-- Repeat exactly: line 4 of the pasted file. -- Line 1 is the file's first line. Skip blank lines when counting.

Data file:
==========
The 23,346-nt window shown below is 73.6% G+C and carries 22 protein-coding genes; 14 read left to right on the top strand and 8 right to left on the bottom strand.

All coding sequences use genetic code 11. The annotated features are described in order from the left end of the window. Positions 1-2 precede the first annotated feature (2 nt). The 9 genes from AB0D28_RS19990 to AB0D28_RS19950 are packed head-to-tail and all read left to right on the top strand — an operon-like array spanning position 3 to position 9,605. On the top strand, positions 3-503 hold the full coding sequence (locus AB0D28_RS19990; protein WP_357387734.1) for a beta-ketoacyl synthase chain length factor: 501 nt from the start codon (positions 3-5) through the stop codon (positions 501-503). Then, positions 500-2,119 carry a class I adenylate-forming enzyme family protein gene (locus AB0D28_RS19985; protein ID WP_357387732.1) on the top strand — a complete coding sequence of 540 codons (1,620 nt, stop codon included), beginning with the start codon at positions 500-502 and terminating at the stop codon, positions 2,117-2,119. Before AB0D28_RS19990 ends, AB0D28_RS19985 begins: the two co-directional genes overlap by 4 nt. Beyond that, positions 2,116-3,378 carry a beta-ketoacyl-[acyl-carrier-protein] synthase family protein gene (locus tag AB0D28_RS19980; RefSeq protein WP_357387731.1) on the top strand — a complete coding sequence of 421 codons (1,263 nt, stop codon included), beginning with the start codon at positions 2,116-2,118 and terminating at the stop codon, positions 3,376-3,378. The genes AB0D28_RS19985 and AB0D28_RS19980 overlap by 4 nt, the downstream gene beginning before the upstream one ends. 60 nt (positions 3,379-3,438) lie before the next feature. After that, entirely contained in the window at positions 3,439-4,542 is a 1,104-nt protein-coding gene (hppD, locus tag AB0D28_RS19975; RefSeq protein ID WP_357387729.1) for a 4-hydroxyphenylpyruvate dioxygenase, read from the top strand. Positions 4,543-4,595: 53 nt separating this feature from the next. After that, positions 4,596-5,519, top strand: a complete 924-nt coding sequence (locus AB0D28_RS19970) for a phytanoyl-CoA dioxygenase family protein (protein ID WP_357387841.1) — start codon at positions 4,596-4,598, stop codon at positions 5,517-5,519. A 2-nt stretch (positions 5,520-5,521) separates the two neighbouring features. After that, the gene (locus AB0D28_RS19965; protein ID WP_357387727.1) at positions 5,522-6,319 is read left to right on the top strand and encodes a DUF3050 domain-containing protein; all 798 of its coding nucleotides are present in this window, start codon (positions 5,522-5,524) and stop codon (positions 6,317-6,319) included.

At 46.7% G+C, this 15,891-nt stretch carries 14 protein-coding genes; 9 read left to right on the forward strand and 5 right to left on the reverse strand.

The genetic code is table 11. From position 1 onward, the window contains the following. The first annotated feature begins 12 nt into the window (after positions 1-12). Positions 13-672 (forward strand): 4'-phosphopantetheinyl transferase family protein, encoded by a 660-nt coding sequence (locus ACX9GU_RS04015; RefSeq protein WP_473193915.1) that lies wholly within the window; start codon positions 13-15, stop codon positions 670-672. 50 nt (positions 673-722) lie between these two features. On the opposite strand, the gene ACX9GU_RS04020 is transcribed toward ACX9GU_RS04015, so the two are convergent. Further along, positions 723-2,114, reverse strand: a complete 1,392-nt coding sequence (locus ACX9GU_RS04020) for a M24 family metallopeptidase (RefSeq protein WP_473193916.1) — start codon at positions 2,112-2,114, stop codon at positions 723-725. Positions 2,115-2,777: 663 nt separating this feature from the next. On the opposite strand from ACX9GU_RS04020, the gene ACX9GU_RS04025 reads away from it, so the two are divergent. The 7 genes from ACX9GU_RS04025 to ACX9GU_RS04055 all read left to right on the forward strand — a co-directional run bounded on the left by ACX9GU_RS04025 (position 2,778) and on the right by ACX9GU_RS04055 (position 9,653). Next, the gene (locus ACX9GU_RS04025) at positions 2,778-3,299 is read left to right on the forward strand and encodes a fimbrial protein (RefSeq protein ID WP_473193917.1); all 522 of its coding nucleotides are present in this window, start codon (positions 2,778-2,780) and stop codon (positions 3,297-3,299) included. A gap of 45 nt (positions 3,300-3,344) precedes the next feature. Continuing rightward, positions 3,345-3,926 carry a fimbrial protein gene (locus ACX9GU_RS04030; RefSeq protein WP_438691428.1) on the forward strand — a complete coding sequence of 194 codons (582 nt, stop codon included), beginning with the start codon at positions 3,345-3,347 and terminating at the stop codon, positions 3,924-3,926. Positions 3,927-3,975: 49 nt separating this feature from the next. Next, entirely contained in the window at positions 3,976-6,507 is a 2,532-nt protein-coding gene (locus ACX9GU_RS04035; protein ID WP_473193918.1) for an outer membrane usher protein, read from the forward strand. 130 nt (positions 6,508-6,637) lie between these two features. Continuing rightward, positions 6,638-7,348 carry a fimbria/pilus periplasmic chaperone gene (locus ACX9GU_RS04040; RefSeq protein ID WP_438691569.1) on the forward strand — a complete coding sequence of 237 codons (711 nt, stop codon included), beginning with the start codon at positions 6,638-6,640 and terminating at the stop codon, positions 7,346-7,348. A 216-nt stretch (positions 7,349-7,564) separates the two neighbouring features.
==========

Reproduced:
The genetic code is table 11. From position 1 onward, the window contains the following. The first annotated feature begins 12 nt into the window (after positions 1-12). Positions 13-672 (forward strand): 4'-phosphopantetheinyl transferase family protein, encoded by a 660-nt coding sequence (locus ACX9GU_RS04015; RefSeq protein WP_473193915.1) that lies wholly within the window; start codon positions 13-15, stop codon positions 670-672. 50 nt (positions 673-722) lie between these two features. On the opposite strand, the gene ACX9GU_RS04020 is transcribed toward ACX9GU_RS04015, so the two are convergent. Further along, positions 723-2,114, reverse strand: a complete 1,392-nt coding sequence (locus ACX9GU_RS04020) for a M24 family metallopeptidase (RefSeq protein WP_473193916.1) — start codon at positions 2,112-2,114, stop codon at positions 723-725. Positions 2,115-2,777: 663 nt separating this feature from the next. On the opposite strand from ACX9GU_RS04020, the gene ACX9GU_RS04025 reads away from it, so the two are divergent. The 7 genes from ACX9GU_RS04025 to ACX9GU_RS04055 all read left to right on the forward strand — a co-directional run bounded on the left by ACX9GU_RS04025 (position 2,778) and on the right by ACX9GU_RS04055 (position 9,653). Next, the gene (locus ACX9GU_RS04025) at positions 2,778-3,299 is read left to right on the forward strand and encodes a fimbrial protein (RefSeq protein ID WP_473193917.1); all 522 of its coding nucleotides are present in this window, start codon (positions 2,778-2,780) and stop codon (positions 3,297-3,299) included. A gap of 45 nt (positions 3,300-3,344) precedes the next feature. Continuing rightward, positions 3,345-3,926 carry a fimbrial protein gene (locus ACX9GU_RS04030; RefSeq protein WP_438691428.1) on the forward strand — a complete coding sequence of 194 codons (582 nt, stop codon included), beginning with the start codon at positions 3,345-3,347 and terminating at the stop codon, positions 3,924-3,926. Positions 3,927-3,975: 49 nt separating this feature from the next. Next, entirely contained in the window at positions 3,976-6,507 is a 2,532-nt protein-coding gene (locus ACX9GU_RS04035; protein ID WP_473193918.1) for an outer membrane usher protein, read from the forward strand. 130 nt (positions 6,508-6,637) lie between these two features. Continuing rightward, positions 6,638-7,348 carry a fimbria/pilus periplasmic chaperone gene (locus ACX9GU_RS04040; RefSeq protein ID WP_438691569.1) on the forward strand — a complete coding sequence of 237 codons (711 nt, stop codon included), beginning with the start codon at positions 6,638-6,640 and terminating at the stop codon, positions 7,346-7,348. A 216-nt stretch (positions 7,349-7,564) separates the two neighbouring features.